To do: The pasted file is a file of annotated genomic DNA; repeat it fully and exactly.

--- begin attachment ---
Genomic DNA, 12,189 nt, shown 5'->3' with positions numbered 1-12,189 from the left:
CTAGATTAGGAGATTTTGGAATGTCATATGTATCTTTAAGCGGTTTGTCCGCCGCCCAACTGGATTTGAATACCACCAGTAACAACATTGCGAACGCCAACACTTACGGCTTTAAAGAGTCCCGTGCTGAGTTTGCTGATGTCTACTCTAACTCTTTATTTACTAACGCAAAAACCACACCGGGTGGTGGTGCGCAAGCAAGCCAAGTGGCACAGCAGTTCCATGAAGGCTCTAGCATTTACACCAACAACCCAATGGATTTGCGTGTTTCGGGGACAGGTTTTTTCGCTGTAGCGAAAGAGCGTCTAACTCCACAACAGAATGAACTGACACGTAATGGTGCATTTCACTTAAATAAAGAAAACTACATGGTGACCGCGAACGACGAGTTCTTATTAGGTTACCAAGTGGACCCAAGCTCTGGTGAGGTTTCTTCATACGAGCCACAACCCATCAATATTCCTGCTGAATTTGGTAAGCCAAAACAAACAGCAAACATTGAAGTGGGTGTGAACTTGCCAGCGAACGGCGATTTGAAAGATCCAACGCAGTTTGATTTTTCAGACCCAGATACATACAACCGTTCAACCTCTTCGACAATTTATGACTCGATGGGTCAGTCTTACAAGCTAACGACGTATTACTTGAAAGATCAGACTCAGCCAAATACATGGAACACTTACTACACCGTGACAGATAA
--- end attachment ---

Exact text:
Genomic DNA, 12,189 nt, shown 5'->3' with positions numbered 1-12,189 from the left:
CTAGATTAGGAGATTTTGGAATGTCATATGTATCTTTAAGCGGTTTGTCCGCCGCCCAACTGGATTTGAATACCACCAGTAACAACATTGCGAACGCCAACACTTACGGCTTTAAAGAGTCCCGTGCTGAGTTTGCTGATGTCTACTCTAACTCTTTATTTACTAACGCAAAAACCACACCGGGTGGTGGTGCGCAAGCAAGCCAAGTGGCACAGCAGTTCCATGAAGGCTCTAGCATTTACACCAACAACCCAATGGATTTGCGTGTTTCGGGGACAGGTTTTTTCGCTGTAGCGAAAGAGCGTCTAACTCCACAACAGAATGAACTGACACGTAATGGTGCATTTCACTTAAATAAAGAAAACTACATGGTGACCGCGAACGACGAGTTCTTATTAGGTTACCAAGTGGACCCAAGCTCTGGTGAGGTTTCTTCATACGAGCCACAACCCATCAATATTCCTGCTGAATTTGGTAAGCCAAAACAAACAGCAAACATTGAAGTGGGTGTGAACTTGCCAGCGAACGGCGATTTGAAAGATCCAACGCAGTTTGATTTTTCAGACCCAGATACATACAACCGTTCAACCTCTTCGACAATTTATGACTCGATGGGTCAGTCTTACAAGCTAACGACGTATTACTTGAAAGATCAGACTCAGCCAAATACATGGAACACTTACTACACCGTGACAGATAA